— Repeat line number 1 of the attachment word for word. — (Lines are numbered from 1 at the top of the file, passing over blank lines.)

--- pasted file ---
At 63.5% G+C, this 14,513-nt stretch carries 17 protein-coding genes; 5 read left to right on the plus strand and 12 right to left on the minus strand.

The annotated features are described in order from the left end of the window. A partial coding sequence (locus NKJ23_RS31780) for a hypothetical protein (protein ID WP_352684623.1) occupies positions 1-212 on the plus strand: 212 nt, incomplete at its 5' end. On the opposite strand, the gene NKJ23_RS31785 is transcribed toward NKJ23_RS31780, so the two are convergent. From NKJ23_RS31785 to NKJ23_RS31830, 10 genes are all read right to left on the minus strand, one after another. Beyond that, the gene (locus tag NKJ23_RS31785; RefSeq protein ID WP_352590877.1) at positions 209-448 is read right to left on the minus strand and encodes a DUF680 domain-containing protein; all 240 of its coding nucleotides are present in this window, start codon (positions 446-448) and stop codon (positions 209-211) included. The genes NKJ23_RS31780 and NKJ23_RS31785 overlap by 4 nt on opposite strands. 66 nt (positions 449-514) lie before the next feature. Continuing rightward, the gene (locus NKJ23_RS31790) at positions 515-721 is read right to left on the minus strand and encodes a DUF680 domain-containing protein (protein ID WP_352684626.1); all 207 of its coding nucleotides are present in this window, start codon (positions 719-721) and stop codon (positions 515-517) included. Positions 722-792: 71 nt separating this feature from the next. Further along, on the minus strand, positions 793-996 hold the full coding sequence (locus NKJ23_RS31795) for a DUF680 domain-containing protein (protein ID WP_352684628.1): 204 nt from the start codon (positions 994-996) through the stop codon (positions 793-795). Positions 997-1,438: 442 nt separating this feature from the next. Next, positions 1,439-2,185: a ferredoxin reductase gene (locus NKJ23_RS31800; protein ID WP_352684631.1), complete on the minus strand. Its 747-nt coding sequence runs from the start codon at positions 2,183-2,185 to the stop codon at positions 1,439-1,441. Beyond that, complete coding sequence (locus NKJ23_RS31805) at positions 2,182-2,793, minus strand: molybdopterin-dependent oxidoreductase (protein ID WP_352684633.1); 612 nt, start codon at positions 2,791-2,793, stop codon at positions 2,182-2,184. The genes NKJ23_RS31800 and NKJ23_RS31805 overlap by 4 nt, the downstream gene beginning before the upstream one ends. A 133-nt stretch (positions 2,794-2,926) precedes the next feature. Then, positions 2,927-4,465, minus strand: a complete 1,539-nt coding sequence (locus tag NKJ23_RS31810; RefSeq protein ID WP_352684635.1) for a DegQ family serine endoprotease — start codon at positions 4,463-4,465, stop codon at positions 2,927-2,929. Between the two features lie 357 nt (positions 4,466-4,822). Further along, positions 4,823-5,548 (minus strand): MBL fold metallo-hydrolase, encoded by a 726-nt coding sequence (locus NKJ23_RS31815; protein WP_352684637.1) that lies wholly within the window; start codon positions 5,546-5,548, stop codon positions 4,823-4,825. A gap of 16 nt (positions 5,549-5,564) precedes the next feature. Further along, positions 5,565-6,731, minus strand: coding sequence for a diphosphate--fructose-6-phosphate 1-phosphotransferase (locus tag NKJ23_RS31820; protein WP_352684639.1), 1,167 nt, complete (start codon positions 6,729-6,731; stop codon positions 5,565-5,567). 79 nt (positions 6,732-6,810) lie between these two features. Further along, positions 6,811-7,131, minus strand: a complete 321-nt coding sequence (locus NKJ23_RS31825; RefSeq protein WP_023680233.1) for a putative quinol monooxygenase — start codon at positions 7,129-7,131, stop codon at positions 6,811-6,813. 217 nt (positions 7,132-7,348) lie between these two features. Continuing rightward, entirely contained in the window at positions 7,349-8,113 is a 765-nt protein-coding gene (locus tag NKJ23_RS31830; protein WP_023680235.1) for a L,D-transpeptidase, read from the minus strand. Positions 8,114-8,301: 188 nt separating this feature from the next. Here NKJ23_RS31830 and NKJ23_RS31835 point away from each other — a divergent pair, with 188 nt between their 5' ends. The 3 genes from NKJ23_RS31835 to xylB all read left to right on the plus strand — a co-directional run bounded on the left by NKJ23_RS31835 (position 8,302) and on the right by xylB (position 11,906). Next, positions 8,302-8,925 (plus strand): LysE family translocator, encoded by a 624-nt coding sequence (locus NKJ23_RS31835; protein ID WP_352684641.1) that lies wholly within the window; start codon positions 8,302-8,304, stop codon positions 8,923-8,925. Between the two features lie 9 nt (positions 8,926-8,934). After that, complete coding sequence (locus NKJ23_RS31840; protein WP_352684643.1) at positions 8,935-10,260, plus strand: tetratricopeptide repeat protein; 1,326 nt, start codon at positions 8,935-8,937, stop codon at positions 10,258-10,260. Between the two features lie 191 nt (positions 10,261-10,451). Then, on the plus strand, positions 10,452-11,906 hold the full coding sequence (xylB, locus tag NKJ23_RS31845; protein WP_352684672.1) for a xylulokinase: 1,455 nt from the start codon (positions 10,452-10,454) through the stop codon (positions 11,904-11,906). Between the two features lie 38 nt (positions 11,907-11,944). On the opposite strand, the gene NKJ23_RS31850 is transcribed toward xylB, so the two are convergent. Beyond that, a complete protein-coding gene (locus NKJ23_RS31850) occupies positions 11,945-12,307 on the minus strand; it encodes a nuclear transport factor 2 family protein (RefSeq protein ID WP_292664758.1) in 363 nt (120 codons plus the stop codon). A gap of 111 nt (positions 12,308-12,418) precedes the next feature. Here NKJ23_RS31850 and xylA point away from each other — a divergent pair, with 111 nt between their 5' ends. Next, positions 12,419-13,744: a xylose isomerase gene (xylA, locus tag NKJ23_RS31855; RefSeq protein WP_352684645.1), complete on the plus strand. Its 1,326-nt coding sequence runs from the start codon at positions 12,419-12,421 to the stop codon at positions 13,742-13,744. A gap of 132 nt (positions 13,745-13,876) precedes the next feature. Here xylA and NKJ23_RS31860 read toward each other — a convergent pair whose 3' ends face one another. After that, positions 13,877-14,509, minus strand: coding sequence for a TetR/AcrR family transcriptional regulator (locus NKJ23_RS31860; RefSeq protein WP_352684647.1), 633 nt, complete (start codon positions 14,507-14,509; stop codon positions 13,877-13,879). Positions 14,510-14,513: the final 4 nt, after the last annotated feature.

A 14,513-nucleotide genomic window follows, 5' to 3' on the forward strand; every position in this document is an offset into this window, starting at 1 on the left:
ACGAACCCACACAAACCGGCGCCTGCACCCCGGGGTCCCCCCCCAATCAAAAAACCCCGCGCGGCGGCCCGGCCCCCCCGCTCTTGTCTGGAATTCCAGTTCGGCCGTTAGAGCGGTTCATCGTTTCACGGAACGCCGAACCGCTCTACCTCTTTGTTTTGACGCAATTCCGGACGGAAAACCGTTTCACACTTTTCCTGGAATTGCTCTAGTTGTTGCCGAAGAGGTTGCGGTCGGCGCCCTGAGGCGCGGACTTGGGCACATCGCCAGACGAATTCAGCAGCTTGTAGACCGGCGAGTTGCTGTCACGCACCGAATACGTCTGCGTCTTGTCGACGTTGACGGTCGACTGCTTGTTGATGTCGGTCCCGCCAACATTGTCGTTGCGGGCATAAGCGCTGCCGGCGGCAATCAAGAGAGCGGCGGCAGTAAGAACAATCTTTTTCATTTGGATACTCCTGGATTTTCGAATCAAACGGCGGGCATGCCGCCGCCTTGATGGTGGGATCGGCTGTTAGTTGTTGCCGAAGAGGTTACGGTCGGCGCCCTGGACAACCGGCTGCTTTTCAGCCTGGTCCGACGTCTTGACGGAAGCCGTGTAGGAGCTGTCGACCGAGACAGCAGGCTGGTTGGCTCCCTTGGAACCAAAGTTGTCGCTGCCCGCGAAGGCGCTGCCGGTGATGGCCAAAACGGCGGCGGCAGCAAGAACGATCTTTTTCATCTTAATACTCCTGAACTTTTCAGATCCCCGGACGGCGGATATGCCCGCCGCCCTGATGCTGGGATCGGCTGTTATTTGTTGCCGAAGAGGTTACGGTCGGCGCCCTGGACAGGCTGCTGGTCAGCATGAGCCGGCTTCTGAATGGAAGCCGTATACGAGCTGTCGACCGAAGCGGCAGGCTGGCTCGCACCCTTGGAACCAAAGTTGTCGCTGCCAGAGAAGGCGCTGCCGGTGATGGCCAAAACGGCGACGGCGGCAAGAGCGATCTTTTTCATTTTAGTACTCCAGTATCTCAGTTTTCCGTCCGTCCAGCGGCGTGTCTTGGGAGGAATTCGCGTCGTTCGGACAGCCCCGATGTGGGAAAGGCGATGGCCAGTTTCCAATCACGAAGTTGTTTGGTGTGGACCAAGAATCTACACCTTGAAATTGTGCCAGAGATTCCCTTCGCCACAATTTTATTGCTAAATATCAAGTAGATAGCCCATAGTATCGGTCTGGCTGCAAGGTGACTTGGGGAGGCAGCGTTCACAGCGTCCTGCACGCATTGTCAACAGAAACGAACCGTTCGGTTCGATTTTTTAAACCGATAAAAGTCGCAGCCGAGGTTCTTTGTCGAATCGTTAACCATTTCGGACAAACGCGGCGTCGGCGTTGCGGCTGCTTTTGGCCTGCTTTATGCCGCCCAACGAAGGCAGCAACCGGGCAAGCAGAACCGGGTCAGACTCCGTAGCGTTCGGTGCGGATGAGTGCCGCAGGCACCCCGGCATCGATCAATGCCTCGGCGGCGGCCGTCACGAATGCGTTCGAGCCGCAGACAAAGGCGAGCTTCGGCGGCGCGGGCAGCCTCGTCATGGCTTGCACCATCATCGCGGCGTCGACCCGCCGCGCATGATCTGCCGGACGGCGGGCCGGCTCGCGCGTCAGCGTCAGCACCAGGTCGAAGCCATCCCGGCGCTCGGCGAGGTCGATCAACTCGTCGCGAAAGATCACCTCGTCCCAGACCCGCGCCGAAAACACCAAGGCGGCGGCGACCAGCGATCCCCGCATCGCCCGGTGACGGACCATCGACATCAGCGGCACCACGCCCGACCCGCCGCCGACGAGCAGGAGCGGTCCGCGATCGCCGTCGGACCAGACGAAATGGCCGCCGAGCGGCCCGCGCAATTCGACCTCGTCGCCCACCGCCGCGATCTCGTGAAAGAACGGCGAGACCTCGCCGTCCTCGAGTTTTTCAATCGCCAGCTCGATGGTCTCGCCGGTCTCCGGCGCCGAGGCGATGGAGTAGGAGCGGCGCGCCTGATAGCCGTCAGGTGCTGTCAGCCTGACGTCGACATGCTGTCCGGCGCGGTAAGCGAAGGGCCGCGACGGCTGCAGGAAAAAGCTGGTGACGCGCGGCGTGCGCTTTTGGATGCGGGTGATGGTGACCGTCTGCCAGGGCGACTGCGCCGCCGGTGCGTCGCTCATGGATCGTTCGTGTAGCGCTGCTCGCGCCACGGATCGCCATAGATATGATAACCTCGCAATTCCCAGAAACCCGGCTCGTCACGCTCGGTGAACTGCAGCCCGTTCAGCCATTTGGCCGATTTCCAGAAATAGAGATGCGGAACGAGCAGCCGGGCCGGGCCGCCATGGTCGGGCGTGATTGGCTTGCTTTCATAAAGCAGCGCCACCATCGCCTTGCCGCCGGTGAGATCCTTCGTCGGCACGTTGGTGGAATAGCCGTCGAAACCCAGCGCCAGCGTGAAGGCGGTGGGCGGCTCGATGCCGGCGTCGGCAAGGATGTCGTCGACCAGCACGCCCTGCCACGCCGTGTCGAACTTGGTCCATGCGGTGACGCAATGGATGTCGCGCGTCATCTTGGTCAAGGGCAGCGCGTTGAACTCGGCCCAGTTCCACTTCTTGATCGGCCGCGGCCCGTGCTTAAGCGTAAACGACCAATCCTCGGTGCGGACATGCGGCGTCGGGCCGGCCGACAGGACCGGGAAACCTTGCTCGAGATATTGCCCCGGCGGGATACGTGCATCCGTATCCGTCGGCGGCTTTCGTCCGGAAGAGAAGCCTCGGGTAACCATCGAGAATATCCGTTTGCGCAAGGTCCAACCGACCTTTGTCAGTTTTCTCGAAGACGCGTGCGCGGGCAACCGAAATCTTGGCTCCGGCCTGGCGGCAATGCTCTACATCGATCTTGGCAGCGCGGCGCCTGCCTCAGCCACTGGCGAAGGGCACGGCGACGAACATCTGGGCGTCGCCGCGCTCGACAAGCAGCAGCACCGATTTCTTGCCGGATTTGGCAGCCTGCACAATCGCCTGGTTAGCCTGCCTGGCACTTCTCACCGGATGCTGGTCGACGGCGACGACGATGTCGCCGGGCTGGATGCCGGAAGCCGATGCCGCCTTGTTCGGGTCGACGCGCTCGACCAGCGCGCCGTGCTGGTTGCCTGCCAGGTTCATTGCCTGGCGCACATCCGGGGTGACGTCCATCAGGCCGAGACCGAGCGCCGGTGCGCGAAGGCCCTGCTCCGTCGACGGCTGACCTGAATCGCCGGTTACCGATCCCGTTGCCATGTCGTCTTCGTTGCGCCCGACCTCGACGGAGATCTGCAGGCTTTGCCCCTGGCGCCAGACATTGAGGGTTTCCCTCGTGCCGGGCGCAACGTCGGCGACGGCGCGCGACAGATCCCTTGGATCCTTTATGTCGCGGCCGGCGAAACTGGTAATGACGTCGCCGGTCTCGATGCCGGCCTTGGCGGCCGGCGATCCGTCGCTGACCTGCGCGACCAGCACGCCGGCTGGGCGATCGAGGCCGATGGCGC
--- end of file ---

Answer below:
At 63.5% G+C, this 14,513-nt stretch carries 17 protein-coding genes; 5 read left to right on the plus strand and 12 right to left on the minus strand.